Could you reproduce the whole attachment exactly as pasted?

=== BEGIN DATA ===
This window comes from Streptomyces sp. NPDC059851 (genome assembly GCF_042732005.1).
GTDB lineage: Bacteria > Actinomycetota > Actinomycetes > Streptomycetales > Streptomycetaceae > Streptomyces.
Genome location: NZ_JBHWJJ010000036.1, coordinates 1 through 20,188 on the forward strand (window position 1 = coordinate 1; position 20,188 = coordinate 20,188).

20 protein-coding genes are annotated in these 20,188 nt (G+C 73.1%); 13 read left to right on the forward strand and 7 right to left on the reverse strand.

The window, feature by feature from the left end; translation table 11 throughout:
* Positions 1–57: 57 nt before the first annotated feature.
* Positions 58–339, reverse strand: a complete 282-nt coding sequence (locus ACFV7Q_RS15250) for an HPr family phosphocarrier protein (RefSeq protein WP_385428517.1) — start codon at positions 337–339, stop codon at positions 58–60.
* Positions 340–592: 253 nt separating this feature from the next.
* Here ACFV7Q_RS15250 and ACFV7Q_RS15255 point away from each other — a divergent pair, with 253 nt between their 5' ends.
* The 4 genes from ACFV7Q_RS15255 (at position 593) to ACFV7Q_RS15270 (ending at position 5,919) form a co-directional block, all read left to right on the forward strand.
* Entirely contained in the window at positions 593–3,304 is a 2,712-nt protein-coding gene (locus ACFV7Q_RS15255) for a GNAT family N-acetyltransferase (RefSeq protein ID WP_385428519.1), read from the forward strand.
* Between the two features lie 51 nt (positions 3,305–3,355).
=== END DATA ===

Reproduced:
This window comes from Streptomyces sp. NPDC059851 (genome assembly GCF_042732005.1).
GTDB lineage: Bacteria > Actinomycetota > Actinomycetes > Streptomycetales > Streptomycetaceae > Streptomyces.
Genome location: NZ_JBHWJJ010000036.1, coordinates 1 through 20,188 on the forward strand (window position 1 = coordinate 1; position 20,188 = coordinate 20,188).

20 protein-coding genes are annotated in these 20,188 nt (G+C 73.1%); 13 read left to right on the forward strand and 7 right to left on the reverse strand.

The window, feature by feature from the left end; translation table 11 throughout:
* Positions 1–57: 57 nt before the first annotated feature.
* Positions 58–339, reverse strand: a complete 282-nt coding sequence (locus ACFV7Q_RS15250) for an HPr family phosphocarrier protein (RefSeq protein WP_385428517.1) — start codon at positions 337–339, stop codon at positions 58–60.
* Positions 340–592: 253 nt separating this feature from the next.
* Here ACFV7Q_RS15250 and ACFV7Q_RS15255 point away from each other — a divergent pair, with 253 nt between their 5' ends.
* The 4 genes from ACFV7Q_RS15255 (at position 593) to ACFV7Q_RS15270 (ending at position 5,919) form a co-directional block, all read left to right on the forward strand.
* Entirely contained in the window at positions 593–3,304 is a 2,712-nt protein-coding gene (locus ACFV7Q_RS15255) for a GNAT family N-acetyltransferase (RefSeq protein ID WP_385428519.1), read from the forward strand.
* Between the two features lie 51 nt (positions 3,305–3,355).